1 May 2018: The Government announced in January 2018 that the Better Public Services programme would not continue in this form. These pages have been archived.



When Jackie Broadbent found herself racing to hospital in an ambulance because her two-year-old child was fitting, she was frightened.

A geriatrician, Jackie is not prone to panic. She had kept five-year-old Dan and two-year-old Sophie home from daycare because Dan had diarrhoea and Sophie was a bit off colour.

Suddenly, mid-afternoon, Sophie went rigid and blue in the face: 'Initially I thought she was choking and then she started seizing.'

Within half an hour Jackie, Sophie and Dan were in an ambulance heading to the GP surgery, where Sophie was  put on a drip and sent by ambulance to Christchurch Hospital. She had two more seizures on the way and another five over the next few hours.

The seizures stopped once Sophie was given an intravenous infusion in the high dependency unit where she was monitored hourly over the following 24 hours.  Although she had started to improve by morning she was still confused and quiet. Then she developed diarrhoea. Soon after, Jackie did as well. Samples were taken and rotavirus was diagnosed.

"One in 1000 children will have seizures from rotavirus, but it is certainly not a typical response," explains Jackie, adding she was hugely relieved to have a name for Sophie's condition and to know it wasn't life threatening. 

Sophie spent two nights in hospital. Back at home she had diarrhoea for a couple more days and was off colour and wobbly on her feet.  Dehydration is a big concern with rotavirus: 'The important thing is to get them to drink and keep drinking. It took Sophie a week to fully recover.'

Sophie's experience of rotavirus was extreme and rare, but Jackie says, even at the lower end, it is unpleasant to deal with.

"It is horrible watching your child suffering from rotavirus. It is also ghastly when you have young children at home with diarrhoea and vomiting and you're also racing to the toilet yourself," she says.

And then there is the loss of income or use of sick days because the whole family is affected.

It is very hard to prevent the spread of something like rotavirus.

"Children will suck or play with each other's toys. Whether at daycare or visiting a friend's house, it's a common scenario and it's just not possible to avoid exposing them to bugs."

When she heard of a rotavirus vaccine after her third child was born, Jackie didn't hesitate. Given orally, rather than by injection, it makes it easier for young children.

Jackie sees the importance of vaccination from another perspective as well. A couple of months after Sophie's hospitalisation, her son Dan was diagnosed with a brain tumour and over the past two years has gone through surgery, radiotherapy, chemotherapy and a stem cell transplant. Because of his low immune system, Dan is highly susceptible to disease and illness.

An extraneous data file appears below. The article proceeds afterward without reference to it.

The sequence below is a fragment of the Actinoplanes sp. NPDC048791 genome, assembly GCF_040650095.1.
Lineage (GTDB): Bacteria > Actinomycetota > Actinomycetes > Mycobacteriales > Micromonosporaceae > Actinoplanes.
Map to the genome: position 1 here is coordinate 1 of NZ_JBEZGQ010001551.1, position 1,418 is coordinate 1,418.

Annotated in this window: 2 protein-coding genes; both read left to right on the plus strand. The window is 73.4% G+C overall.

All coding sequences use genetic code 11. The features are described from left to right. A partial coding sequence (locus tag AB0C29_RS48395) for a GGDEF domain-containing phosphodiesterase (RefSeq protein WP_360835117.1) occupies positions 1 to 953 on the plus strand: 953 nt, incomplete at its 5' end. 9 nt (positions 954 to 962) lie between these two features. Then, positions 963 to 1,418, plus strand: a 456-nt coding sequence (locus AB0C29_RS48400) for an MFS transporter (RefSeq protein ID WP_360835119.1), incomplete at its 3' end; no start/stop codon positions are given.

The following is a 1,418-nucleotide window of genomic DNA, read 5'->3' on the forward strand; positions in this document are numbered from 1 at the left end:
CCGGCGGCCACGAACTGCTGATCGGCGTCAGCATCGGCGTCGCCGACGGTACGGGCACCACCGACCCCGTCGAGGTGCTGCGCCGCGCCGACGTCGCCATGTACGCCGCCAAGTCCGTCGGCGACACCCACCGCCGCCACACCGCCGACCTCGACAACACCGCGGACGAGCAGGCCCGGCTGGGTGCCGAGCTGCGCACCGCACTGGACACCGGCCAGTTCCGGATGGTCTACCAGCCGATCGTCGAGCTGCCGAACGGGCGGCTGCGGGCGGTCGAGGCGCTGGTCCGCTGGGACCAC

"This is a big problem for children with cancer or other chronic illnesses. I don't think parents who are not getting their children immunised against these childhood diseases realise how much difference it can make."

"You think rare things can't happen to your children, but they can. We are one of the first generations to be able to assume our kids will all live to adulthood. We have become complacent and don't understand the severe consequences of some of these diseases."


What is rotavirus?

A highly infectious virus of the gut, rotavirus affects 90 percent of New Zealand children by the age of three years. It is estimated that one in 43 Kiwi children will have been hospitalised because of rotavirus by their fifth birthday, says Ministry of Health Chief Advisor Dr Bryn Jones.


Symptoms include rapid onset vomiting and watery diarrhoea that can last up to eight days. Vomiting usually settles within three days. Children can also have a fever and abdominal pain. It is most severe for babies and young children. Adults exposed to rotavirus usually don’t develop significant symptoms. Anyone in contact with an infected child needs to be very diligent about hand washing, especially after changing nappies to prevent spread through contact with infected faeces.


As this illness is caused by a virus, antibiotics do not help. Frequent small amounts of water or rehydration solutions are recommended to prevent dehydration. If parents are concerned, they should call Healthline 0800 611 116 or see their doctor.

Free vaccination protects against rotavirus

The best way to protect against rotavirus is to immunise. From 1 July 2014 the free rotavirus vaccine, RotaTeq, is available for all young babies. It’s an oral vaccine – not an injection. It is important that infants start the three-dose course of RotaTeq before 15 weeks of age, and have it completed by eight months. It will be offered to babies at their six-week, three and five-month immunisation visits.

This vaccine provides excellent protection against infection during the first three to five years of life – the time that children are most susceptible to rotavirus gastroenteritis.

"Although a small number of children who have been vaccinated may still develop rotavirus gastroenteritis, the illness is on average much milder than for unvaccinated children," Dr Jones says.

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